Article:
The Patent Act of 1952 was passed by the United States Congress to clarify the language on patent law as was in effect throughout the country. Though Congress enjoys the Constitutional right to rule on patent law, as provided for by Article One, Section 8(8), up to the pointprima facie evidence as to laws, a valid source of law by itself. With this general task in mind, the House sub-committee responsible decided to take on patent law as an area in need of change.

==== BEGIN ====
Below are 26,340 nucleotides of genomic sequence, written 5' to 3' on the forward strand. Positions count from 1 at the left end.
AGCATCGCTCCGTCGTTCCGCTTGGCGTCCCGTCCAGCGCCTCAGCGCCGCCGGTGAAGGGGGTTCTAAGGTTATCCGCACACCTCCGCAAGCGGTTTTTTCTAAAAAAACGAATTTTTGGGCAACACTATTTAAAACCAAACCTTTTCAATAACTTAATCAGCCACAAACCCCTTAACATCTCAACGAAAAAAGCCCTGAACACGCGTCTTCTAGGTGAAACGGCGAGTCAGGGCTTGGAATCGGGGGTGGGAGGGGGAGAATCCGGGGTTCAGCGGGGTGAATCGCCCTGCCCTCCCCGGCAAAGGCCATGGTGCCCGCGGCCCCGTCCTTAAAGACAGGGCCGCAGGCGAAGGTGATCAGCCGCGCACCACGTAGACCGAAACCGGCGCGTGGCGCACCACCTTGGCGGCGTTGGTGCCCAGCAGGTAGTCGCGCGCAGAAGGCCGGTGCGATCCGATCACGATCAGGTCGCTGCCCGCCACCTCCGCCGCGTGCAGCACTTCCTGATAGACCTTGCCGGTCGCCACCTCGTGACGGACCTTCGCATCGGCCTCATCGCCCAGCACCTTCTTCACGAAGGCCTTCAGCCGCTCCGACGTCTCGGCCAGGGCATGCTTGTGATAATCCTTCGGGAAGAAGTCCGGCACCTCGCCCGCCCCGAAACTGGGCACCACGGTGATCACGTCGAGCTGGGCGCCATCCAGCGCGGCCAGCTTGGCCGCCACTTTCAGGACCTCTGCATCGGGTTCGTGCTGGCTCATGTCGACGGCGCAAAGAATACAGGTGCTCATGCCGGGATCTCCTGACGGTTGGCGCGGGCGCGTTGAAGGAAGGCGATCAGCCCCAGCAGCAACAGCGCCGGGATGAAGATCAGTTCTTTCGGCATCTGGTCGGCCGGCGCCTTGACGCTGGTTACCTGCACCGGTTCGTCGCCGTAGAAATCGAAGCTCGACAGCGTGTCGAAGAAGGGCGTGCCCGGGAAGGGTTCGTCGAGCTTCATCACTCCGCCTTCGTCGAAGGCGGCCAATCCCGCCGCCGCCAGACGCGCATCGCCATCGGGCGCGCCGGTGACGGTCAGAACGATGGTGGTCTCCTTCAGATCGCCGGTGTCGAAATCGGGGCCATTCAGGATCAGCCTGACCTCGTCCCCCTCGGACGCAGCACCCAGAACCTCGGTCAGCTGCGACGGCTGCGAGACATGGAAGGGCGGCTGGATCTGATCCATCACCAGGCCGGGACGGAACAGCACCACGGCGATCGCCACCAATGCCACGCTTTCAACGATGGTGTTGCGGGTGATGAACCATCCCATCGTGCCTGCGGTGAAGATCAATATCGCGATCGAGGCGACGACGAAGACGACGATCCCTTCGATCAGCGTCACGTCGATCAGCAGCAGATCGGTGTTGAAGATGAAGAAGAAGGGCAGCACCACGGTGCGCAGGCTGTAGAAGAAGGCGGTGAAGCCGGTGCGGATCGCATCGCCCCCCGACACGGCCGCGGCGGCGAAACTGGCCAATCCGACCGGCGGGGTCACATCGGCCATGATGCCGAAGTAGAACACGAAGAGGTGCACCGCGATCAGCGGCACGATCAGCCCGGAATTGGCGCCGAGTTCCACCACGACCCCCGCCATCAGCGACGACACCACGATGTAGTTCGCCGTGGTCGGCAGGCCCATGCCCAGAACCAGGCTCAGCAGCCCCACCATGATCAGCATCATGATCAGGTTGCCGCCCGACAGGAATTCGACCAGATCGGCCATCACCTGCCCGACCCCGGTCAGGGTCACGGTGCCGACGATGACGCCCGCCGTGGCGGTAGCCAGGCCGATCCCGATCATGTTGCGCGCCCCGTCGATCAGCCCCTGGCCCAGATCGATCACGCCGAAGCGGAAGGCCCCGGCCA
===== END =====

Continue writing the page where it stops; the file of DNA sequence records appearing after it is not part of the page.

In this regard, even if the Patent Act of 1952 had not altered any specific detail of American patent law, it would have still been significant simply by placing all of these details in the same place. As it is today, Federal law on patents are grouped into three main categoriesPatent and Trademark Office. As it happens, the Patent Act of 1952 did substantively for Patent ability.
The 1975 act related to “The Patent Invention Treaty” provided the first major alteration to the Patent Act of 1952.